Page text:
The others, he said, said were groupthink behaviourists, gestalt interventionists, or enthusiasts of birth reenactment. Also: mutes, lecturers, eyebrow knitters, hand holders and worse.
As Brooke’s advocate, Fletcher attended two sessions, reiterating his worry that she harbored a death wish.
Virginia doubted that, and early the next morning rang Fletcher to say she would not proceed without him.
Fletcher reminded the wily septuagenarian that Brooke could speak for herself.
“Mr. Fletcher,” Virginia said, “As Brooke’s murderous father’s surprise sex partner, you’re in the room, warming a chair or not.” Further, the enchanting teenage girl and the middle-aged, recovering alcoholic, homosexual shared a singular relationship.
“Say no more,” Fletcher said. Every other morning then, he propelled his aching body to keep pace with Brooke, who darted swiftly into the winter wind. After three weeks, they agreed: Virginia’s advice was distinctly helpful.
When Tara moved into the media room, where she enjoyed privacy that was impossible in her dormitory, Virginia noted that because of her work hours, she posed minimal inconvenience.
When Pious Lies’ opened, Fletcher invited his heavenly darling Luke for the weekend. He and Brooke feared Tara would damn the couple. Virginia suggested that they—i.e., Fletcher—refrain from sarcastic intonations.
Upon learning that Pop had become Monsignor Numerary’s favorite and no longer needed Luke, Tara found the big, blond farm boy simpatico. He had a Master’s degree in Computer Science and watched, just as avidly as Tara did, Children’s Minds in continuous succession.
Also fortunate was Brooke’s request, while still in the hospital, that Annie represent the cast and crew in any interviews, assuming they were not cancelled because Brooke was unavailable.
None cancelled. New York’s drama critics were engaged by art, not hype, at least for now. The clique, Fletcher said, had blatantly overlooked Annie. But no more—her performance as a knowing, straitlaced Bernice drew accolades from the first. “Now that the nitwits have noticed, Annie, they won't dare forget! Your star will endure.”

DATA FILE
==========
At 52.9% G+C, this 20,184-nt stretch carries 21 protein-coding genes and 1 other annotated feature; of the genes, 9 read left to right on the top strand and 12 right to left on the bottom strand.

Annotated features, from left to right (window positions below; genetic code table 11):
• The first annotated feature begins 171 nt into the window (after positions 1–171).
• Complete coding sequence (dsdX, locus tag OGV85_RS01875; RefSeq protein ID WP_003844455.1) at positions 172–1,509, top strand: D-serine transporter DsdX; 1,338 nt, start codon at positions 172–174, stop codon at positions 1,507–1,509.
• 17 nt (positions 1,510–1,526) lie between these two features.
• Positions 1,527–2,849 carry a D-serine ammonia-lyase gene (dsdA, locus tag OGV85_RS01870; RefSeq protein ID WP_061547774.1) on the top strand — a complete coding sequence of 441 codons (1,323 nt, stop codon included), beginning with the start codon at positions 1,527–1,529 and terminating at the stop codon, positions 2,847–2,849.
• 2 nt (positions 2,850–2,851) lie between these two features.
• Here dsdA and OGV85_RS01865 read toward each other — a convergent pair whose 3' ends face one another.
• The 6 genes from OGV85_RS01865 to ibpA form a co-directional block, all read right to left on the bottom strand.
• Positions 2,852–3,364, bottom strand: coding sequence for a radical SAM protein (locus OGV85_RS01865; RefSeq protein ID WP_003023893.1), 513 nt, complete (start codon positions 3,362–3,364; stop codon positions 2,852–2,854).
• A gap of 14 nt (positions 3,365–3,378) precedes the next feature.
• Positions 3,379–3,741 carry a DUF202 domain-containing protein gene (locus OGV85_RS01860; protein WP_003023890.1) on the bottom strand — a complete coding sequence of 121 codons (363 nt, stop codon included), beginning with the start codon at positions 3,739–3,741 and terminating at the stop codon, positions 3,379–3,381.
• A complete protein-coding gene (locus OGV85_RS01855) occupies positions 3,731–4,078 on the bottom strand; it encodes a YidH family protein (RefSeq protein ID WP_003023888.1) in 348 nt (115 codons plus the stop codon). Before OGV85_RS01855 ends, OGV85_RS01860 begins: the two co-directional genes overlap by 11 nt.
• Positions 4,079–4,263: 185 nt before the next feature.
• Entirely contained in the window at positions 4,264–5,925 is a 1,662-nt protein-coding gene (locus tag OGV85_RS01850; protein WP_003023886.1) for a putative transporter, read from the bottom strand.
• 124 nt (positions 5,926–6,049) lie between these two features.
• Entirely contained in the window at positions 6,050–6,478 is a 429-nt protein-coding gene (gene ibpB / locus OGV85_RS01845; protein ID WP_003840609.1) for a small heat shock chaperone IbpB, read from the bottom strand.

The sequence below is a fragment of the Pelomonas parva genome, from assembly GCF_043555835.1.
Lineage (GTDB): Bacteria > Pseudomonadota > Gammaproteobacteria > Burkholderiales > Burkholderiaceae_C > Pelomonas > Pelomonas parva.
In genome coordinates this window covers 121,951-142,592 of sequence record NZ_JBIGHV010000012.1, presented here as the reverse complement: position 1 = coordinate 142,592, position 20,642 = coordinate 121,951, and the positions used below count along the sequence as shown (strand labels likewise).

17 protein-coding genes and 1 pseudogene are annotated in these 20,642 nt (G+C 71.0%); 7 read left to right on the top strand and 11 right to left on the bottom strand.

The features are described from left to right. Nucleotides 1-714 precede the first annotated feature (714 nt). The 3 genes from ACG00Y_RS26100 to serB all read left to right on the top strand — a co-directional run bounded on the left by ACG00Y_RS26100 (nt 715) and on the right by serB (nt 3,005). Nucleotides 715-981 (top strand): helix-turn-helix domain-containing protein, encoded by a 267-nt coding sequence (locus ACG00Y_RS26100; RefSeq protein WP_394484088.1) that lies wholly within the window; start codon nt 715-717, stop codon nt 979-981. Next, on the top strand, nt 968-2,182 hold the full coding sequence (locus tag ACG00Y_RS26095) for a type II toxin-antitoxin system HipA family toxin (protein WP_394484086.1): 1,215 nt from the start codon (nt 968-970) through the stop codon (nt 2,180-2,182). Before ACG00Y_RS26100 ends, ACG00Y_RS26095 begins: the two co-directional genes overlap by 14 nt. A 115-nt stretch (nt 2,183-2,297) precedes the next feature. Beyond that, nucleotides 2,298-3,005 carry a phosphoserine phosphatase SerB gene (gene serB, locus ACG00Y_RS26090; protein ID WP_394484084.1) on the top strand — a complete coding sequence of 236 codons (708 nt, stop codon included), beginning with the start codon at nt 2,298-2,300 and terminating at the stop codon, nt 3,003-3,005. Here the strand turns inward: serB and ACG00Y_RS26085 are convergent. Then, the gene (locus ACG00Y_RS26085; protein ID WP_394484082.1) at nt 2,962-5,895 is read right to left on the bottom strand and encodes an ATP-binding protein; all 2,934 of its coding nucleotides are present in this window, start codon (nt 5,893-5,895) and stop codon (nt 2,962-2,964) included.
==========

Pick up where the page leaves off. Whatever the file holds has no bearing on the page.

“Thank you, Mr. Fletcher,” Annie said. “And thank Brooke for me. Tell her I miss her.”
The obscure little play, which had been seen (if seen) as a portrayal of stifled lives, was acclaimed as sharp and affecting.
On Theater Talk, Annie said how much she loved working with the talented, collaborative troupe. Wise Mark Fletcher and ingenious young Brooke Logan were exhilarating. Then the host of Times Talk recalled Annie’s blazing Joan of Arc last year. Finally, she began getting the offers she had stopped dreaming about years ago.
The laudatory rush caused Fletcher to worry about his limited run of Into the Woods in May—a worry he put aside in order to make plans for Brooke. Within six weeks, she must be absorbed by endeavors in another hemisphere. They had acknowledged the need for oceans separating her and Bond—Brooke because she had missed him forever and Bond because, otherwise, he couldn’t possibly stay away from her. As of yesterday, he was due to arrive in New York the day after she underwent surgery to remove the pins planted in her forearm.
This cold Monday morning, Brooke skipped ahead, stopped, and pivoted. Her glow intensified until Fletcher looked away. But a second later, she was smiling in his face. “Today can we ask Virginia about my seclusion? I’ve been lonely most of my life, Sir Fletcher, but never—banished.”
“She already knows, Fletcher. She seemed to know about Matthew and me before we told her.”
“We haven’t told anyone! Do you imagine you’re being cut off from your lover as a test? It’s wrenching for those of us who love you. But you’ve sacrificed and he’s slaved and sacrificed for James Bond’s reincarnation in Readiness Is All. You must not tell Virginia or anyone else.”
“She knows, Fletcher. I mean, Jesus, you even told her about a parallel between me and Matthew and you and Dickie.”
“Fletcher, what’s wrong with you? Doctor-patient privilege makes Virginia like a priest who can never reveal the sin if the sinner’s sorry.”
“Bloody hell, child! Do you not know the truth about priests?”
“I know there are priests—and there are priests. But I also know Virginia’s trustworthy. And so is Annie.”
“I need to sit down.”
Brooke looped her arm through Fletcher’s. “Don’t you remember that rehearsal when I flew off the stage because Matthew was in the audience? Even since, without saying a word about it, Annie’s protected me. She threatens anyone she suspects of ‘rumormongering.’”
“I refuse to believe that either Virginia or Annie know Bond’s a paedophile with an insatiable desire for you!”
“Shit, Fletcher!” She pushed him away. “If Matthew’s a paedophile, I’m the diabolical tyke you always said I was.”
“Even at my worst, I was never that vicious.”
“Yes, you were.”
“Good Lord, Brooke—” The color drained from his face. “I’m sorry.”
She steered him into Virginia’s office where the woman said that on Wednesday morning she’d have a list for Brooke in preparation for exile. “Return to Woodstock. Walk in the woods. Visit the waterfalls. Love yourself more than Matthew, his children, and Connie combined.”
“What about me?”
“You and I shall continue, Mr. Fletcher.”
“I meant that I—”
Virginia smiled. “Yes. Otherwise, you wouldn’t be here.”
Sick and distraught, Fletcher followed Brooke home to Perry Street and checked their mail slot. Cho! It contained a most welcome letter. “Look at this, Brooke. To ‘Sir Fletcher’ from Ha-neu Rhee. In other words, to Brooke from Bond.”
“Have you read it?”
“Brooke, didn’t you hear Virginia? I’m never to snoop or lie to you. I may to others, if necessary, but never again to you.”
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